Johanna Billing, In Purple, 2019

Johanna Billing, In Purple (trailer), 2019

Johanna Billing’s In Purple video pays homage to a group of women who run a hip-hop/afro and dance school called the Mix Dancers Academy for young women and girls in Råslätt, a suburb of Jönköping in Sweden.

Local politicians and media hail the group as a successful example of a self-organised initiative. Yet, they provide the school with little to no support. The school runs on a voluntary basis and struggles to continue providing hundreds of children with dance lessons from a rented basement. The video also hints at a urban environment that never truly welcomes the community of dancers. Like many estates built in the 60s and 70s, outdoor spaces in Råslätt have been designed with male sporting activities in mind.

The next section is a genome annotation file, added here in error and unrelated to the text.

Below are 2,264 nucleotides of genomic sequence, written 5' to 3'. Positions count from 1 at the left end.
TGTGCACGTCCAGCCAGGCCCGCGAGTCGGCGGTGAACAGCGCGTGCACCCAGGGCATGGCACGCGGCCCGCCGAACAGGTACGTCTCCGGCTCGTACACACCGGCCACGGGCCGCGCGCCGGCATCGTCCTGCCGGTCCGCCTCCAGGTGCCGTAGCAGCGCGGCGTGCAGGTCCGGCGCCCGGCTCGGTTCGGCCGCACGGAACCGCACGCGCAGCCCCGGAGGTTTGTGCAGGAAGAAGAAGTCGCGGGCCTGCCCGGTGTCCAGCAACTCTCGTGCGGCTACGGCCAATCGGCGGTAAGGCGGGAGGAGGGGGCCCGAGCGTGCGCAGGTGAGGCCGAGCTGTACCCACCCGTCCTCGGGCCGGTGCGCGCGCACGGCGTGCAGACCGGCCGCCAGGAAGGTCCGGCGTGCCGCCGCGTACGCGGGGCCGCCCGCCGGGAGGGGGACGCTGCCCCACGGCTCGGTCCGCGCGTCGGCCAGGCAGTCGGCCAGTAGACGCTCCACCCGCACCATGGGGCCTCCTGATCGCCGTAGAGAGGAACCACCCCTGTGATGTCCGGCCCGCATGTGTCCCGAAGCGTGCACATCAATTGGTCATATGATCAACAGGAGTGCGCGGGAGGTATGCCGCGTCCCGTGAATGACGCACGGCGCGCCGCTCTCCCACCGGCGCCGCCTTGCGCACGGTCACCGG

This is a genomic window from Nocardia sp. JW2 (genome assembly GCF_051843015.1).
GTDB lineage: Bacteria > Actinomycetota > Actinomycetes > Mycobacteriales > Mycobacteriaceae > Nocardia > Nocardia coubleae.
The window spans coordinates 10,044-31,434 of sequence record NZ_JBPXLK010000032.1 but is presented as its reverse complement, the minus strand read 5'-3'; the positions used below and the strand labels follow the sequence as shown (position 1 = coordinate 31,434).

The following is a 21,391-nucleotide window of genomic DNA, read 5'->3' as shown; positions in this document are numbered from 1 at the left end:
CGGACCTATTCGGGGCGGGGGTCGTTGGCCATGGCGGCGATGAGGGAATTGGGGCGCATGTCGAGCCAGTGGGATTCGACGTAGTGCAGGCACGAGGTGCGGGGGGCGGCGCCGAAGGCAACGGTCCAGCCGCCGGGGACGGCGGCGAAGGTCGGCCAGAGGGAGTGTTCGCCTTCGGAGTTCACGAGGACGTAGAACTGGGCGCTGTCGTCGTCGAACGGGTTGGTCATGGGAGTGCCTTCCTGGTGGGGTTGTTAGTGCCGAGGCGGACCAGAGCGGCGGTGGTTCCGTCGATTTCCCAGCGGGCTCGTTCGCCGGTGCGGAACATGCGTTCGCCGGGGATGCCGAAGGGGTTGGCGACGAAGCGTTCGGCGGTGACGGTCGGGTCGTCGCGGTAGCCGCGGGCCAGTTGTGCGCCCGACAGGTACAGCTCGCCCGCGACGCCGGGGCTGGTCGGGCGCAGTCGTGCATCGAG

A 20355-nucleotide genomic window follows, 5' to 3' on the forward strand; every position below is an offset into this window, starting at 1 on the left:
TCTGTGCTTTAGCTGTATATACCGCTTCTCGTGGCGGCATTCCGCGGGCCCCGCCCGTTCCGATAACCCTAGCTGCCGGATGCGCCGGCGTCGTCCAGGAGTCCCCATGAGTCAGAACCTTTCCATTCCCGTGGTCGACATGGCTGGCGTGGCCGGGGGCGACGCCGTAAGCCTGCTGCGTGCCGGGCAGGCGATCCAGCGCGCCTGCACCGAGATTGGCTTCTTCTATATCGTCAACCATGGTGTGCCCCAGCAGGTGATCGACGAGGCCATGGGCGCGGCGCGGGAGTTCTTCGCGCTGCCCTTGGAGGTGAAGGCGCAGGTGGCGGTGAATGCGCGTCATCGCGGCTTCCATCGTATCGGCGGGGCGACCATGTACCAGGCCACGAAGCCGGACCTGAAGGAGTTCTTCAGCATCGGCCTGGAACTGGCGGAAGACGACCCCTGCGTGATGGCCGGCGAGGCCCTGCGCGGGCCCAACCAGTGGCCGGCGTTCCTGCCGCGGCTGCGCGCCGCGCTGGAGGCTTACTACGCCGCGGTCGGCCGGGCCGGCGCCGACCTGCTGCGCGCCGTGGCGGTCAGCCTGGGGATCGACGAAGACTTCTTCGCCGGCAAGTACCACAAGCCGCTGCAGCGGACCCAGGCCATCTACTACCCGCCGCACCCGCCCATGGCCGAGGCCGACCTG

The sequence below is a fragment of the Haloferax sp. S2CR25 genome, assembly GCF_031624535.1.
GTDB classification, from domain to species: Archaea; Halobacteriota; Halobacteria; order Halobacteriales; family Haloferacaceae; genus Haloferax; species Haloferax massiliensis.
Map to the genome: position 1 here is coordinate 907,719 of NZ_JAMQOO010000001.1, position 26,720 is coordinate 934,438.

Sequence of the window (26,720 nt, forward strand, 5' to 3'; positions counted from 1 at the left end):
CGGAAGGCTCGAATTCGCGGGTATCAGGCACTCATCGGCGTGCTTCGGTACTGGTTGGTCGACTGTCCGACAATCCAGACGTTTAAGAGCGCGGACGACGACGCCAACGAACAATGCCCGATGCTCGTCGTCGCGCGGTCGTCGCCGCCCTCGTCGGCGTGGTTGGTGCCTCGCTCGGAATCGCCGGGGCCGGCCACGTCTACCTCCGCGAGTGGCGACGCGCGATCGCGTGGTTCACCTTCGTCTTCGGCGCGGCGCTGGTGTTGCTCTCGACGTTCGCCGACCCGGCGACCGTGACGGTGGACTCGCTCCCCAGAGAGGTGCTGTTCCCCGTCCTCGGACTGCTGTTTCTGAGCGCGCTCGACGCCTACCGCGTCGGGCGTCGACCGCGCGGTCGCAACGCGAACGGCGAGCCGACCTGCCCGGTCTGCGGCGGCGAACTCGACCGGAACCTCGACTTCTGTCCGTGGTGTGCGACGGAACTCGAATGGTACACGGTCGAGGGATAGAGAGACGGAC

The film follows a physically demanding parade. A group of young dancers move slowly through the housing area’s pedestrian paths and greenery, collectively carrying large heavy sheets of purple coloured glass. The glass plays with the pink, green and purple from the surrounding concrete facades made by artists Jon Pärson and Lennart Joanson, who in the 1980s painted 80 000 square metres of building surface to soften the concrete architecture. At some point, the glass panes are transferred to a group younger dancers, in a move that symbolises the responsibility of ‘passing on’ their role to the young women who will need to take over and run the school when the older generation leaves for paid jobs.

The performance raise questions around precarious working conditions for non-profit organisations and associations in the area (and elsewhere.)

Pauline Fondevila, The Promise by the Sea, 2018. Performance at MOMENTUM10, The Emotional Exhibition. Photo by Texas AS

Pauline Fondevila, The Promise by the Sea, 2018. Performance at MOMENTUM10, The Emotional Exhibition. Photo by Texas AS